Nothing is secret: Moving beyond passwords to strengthen account security
This is a guest post by Stephen Ritter, CTO at Mitek
King of Queens might not be the first place anyone would look for a security lesson, but one episode in particular is a perfect parallel to today’s struggle for data privacy. A stranger appears at the front door of main characters Doug and Carrie. He tells them his car broke down and asks to use their phone so he can call a friend for a ride. Then, he asks, “What’s the address here?” Without hesitation, Doug tells him, and Carrie is immediately upset that he revealed their private address. Doug responds with, “It’s on the door!”
And there’s our lesson on passwords.
A key under a mat is still a key
An address for someone’s home is private, a piece of information typically only shared with trusted parties – loved ones, certain businesses, the government, etc. Although, as Doug noted, the man could’ve easily walked outside to look at their house number and street name. This is true for much of the personal information that people hold dear; social security numbers, payment information, passwords and more. A difference exists in how this information is exposed and shared, but the fundamentals are the same. Our sensitive information might not be written on our front doors, it’s still “out there.”
Passwords based on public information that someone may guess are not a secret. Likewise, any kind of identity verification based on publicly accessible data can be dangerous. It can be compared to hiding a key under a mat – while it might be out of sight, it still exists and does not prevent an intruder from discovering it. While these methods can be convenient because they offer low friction, they also leave the user vulnerable.
Any password that can be compromised will be compromised
It’s tempting to be optimistic that with the right strategies we can keep our sensitive information a complete secret. However, in a day and age when 4.1 billion records can be exposed in a matter of six months, the best data protection strategies will be born when we start assuming any information can and will be compromised.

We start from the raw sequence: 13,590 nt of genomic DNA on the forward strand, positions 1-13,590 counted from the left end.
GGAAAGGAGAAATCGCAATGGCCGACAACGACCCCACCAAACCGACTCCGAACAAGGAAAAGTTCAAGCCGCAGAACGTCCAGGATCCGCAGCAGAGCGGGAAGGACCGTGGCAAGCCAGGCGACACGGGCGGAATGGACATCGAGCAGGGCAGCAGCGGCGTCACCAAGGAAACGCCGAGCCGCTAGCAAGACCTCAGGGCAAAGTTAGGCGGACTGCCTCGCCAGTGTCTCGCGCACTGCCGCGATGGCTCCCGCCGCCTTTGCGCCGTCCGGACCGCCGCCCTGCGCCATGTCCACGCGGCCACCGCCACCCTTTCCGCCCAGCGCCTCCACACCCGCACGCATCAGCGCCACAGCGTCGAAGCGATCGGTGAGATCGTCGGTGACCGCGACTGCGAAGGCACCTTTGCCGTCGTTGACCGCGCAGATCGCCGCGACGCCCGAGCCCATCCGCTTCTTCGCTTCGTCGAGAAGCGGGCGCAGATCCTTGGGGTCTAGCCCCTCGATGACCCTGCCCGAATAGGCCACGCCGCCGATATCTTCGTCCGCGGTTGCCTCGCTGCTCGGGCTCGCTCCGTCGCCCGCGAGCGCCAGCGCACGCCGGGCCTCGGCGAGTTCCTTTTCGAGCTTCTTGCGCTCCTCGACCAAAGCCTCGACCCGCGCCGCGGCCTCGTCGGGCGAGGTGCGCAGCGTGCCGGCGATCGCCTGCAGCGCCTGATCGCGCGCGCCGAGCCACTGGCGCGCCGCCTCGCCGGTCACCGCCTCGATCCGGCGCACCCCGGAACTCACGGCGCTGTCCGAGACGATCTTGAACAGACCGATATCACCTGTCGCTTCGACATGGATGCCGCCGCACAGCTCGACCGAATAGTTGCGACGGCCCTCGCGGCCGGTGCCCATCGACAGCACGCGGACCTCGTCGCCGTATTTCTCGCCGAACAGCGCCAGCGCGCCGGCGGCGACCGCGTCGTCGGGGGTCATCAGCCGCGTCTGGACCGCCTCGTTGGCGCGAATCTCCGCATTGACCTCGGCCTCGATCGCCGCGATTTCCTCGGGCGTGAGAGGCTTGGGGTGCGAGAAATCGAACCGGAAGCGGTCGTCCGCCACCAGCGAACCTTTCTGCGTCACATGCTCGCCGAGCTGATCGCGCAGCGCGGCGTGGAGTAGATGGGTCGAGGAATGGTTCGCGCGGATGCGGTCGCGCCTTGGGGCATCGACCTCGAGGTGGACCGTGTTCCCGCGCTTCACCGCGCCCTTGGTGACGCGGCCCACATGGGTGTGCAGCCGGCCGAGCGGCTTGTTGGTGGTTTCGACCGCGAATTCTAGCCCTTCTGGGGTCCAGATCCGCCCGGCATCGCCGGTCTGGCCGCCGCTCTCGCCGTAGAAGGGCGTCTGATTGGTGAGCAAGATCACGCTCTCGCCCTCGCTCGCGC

One of the most effective ways to protect sensitive information is not searching for an unassailable method to keep it secret (although that will always be a priority). Supporting passwords with measures centered around a person’s unique traits, public and visible though they may be, will actually provide more account security. Combining text-based passwords, facial biometric scans and official ID documents, for instance, doesn’t rely on “secret” information but still provides a much more secure barrier against unauthorized account access.
Deprioritizing secrecy, prioritizing uniqueness
As early as pre-school, we unwittingly learn about the power of biometrics when we’re taught about our unique fingerprints; even identical twins don’t share the same ones.
Biometric markers — physical ones like fingerprints, facial measurements and retinas, or behavioral ones like voice inflection or how someone scrolls on their phone — are one of the most effective tools to defend accounts against hackers and fraudsters. A password can be stolen via phishing or determined through trial and error, no matter how secret it’s kept. The intricate patterns and markers on the human face may be on display at all times, but they’re significantly more difficult to spoof.
Authentication measures like retina scans or facial scans provide a simple user experience and exponentially more security. With liveness detection ensuring biometrics are provided on the spot by living, breathing people, these safeguards become even stronger. Bad actors attempting to takeover an account can’t hold up an image or use a mask of someone’s face to fool the system; it will be identified.
Connecting the digital and physical worlds with identity verification
Harnessing those ultra-precise, unique biometric markers will level up account security a great deal, but they are limited in what they can do on their own. Adding another layer, identity verification, which links those biometrics to a real, verified person, will ward off even more sophisticated fraudsters.
By comparing a person’s biometric markers to the ones depicted on a genuine, government-issued photo identity document, identity verification guarantees that the person creating an account is who they claim to be. Tying a live image of an account holder’s biometrics to their identity documents creates a much stronger safeguard against fraudsters, who now need to create near-undetectable replicas of both a live face and government document to gain access to an account.
This technology can be implemented to improve both the “forgot my password” and two-factor authentication workflows. It takes just one compromised email account for fraudsters to wreak havoc and use it to access or reset passwords to all other services a person uses. Inserting biometric authentication and identity verification brings this chain of events to a screeching halt, rendering takeover efforts useless without the account’s owner.
Just because information is private, doesn’t mean it’s a secret – and certainly not a secret that can protect sensitive accounts. As companies seek to strengthen account security, harnessing what is not secret but is inimitable, faces and physical markings, will foster a much safer ecosystem and help what’s private stay that way.
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